9.1 / January 2014

Three Poems


The TV was on, CNN, a story
of an earthquake, a story of guns
and children in Uganda.
At first, we were keeping it out,
flaunting the innocence of our flesh.
I was kissing your neck, gathering
the warm loaves of your ass
into my hands, the clamoring
world had vanished, the volume
on mute. No TV, no Africa, nothing

outside our skin pressed together.
And then it was there again
falling over us, like snow, like lace
of sunlight through a curtain.
Their faces flashed over your belly,
and I was kissing them, their eyes
swollen, half-naked, ragged, as if
they’d just crawled out of hell
to some precipice, waiting for
someone to save them, but all that came
were cameras, analogs, digitals,
handhelds, cameras mounted
on shoulders like rocket launchers.
They were calling to us,

but not to us, to anyone,
their voices muted so it was the sound
of silence falling over us,
as we went on, loving
on the carpeted lace of their faces
that fell across your thigh.
I licked the sky and the barbed wire
as they watched from the wings.
We were redeeming them,
we were begetting them,
we were ignoring them; then came
the commercial break, a woman
and a bar of soap. After, we
walked out into a light rain.

Would you believe
small purple flowers so bright
in the wet green as if they’d just
been given to the world?
Would you believe there was a world?
And that it sang, that I heard it sing—
a long, slow Hallelujah
rose out of the trunks of pine
as the sun came out, shining
on the suffering and the blessed.


When America overthrew the democratic government of Iran, my mother
was a question mark curled upside down in my grandmother’s belly.

When America overthrew the democratic government of Guatemala, my father
was listening to a radio broadcast of Willie Mays and the New York Giants.

When America gave Castro a poisoned milkshake, tried to explode his beard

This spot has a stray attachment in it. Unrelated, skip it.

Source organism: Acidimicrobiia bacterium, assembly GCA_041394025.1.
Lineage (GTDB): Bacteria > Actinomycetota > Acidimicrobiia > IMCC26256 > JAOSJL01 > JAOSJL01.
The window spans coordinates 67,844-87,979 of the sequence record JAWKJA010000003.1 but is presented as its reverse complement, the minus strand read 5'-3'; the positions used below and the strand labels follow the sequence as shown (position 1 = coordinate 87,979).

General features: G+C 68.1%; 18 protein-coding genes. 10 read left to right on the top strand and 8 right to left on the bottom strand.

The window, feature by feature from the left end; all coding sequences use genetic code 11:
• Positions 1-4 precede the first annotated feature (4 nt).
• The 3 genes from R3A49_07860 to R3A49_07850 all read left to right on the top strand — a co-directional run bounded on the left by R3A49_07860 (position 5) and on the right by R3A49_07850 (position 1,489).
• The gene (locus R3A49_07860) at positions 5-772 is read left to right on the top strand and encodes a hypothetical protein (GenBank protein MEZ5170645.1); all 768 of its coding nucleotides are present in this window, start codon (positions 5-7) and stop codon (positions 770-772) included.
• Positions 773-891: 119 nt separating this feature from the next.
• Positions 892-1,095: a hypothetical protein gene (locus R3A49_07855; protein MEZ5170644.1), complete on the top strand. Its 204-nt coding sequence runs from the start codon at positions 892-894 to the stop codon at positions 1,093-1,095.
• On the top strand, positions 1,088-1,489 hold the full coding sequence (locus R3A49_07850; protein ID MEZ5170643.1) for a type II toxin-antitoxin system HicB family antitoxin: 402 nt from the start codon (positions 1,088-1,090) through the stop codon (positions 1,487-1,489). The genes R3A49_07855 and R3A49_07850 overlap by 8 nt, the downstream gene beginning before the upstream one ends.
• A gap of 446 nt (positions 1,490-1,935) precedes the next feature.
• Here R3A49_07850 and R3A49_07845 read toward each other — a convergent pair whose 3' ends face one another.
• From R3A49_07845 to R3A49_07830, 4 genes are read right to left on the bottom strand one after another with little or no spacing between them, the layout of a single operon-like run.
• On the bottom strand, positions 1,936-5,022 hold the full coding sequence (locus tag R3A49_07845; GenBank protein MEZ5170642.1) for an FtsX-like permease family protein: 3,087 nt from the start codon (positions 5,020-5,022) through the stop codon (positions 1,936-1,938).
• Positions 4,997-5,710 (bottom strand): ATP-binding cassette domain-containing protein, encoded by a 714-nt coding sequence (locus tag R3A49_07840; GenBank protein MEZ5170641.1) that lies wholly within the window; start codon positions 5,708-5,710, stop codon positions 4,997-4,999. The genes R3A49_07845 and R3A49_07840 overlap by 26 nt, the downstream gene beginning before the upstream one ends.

with a cigar, my dad was watching his father, slowly dying on the porch,
empty his pisspot over the railing toward the sandlot home plate.

When America killed the democratic leader of Chile, my father
was a waiter in an Italian restaurant in Coral Gables, bringing water
to a table where a stranger sat with a group of friends. My mother
blew the wrapper off the straw, and my father thought her immature.

When America exploded the democratic leader of Ecuador,
I was learning how to draw palm trees in my front yard;
between the gardenia and the red brick stoop, a duck had laid a nest of eggs.

When America crashed the plane of the leader of Panama,
my mom told me it was beautiful, my drawing.
Whatever I drew, my mother told me it was beautiful.

In the year my mother died, America finally overthrew
the democratic government of America.

When my father dies, I already have plans
to bury him beside my mother,
against both of their wishes,
and then I, America, wild with grief,
am going to overthrow
the democratic government of Antarctica
with my army of one, and wait
for the ice to melt.


While we wait here for empire to fall
the next empire to rise
and a hand touches a face inside the retro womb of night
or outside the womb, art deco lights and the gates of parsley and cilantro
where are we waiting, when have you found me
how long, come back, even in these sentences
the seventies, the eighties, the nineties
voices fray and wisp, fray and wisp and collide
while we wait, pretending to be real
skeletons jangling down the street
fully fleshed with grief
and sugar crystals
we stand among words yet we are not words
nor are we men
nor the moon that retains all rights
to spit on us to shine our shoes.

Sam Taylor is the author of Body of the World (Ausable/Copper Canyon) and the forthcoming collection, Nude Descending an Empire (Pitt Poetry Series, 2014). He is an Assistant Professor in the MFA program at Wichita State University. You can read more of his work on the web at www.samtaylor.us.
9.1 / January 2014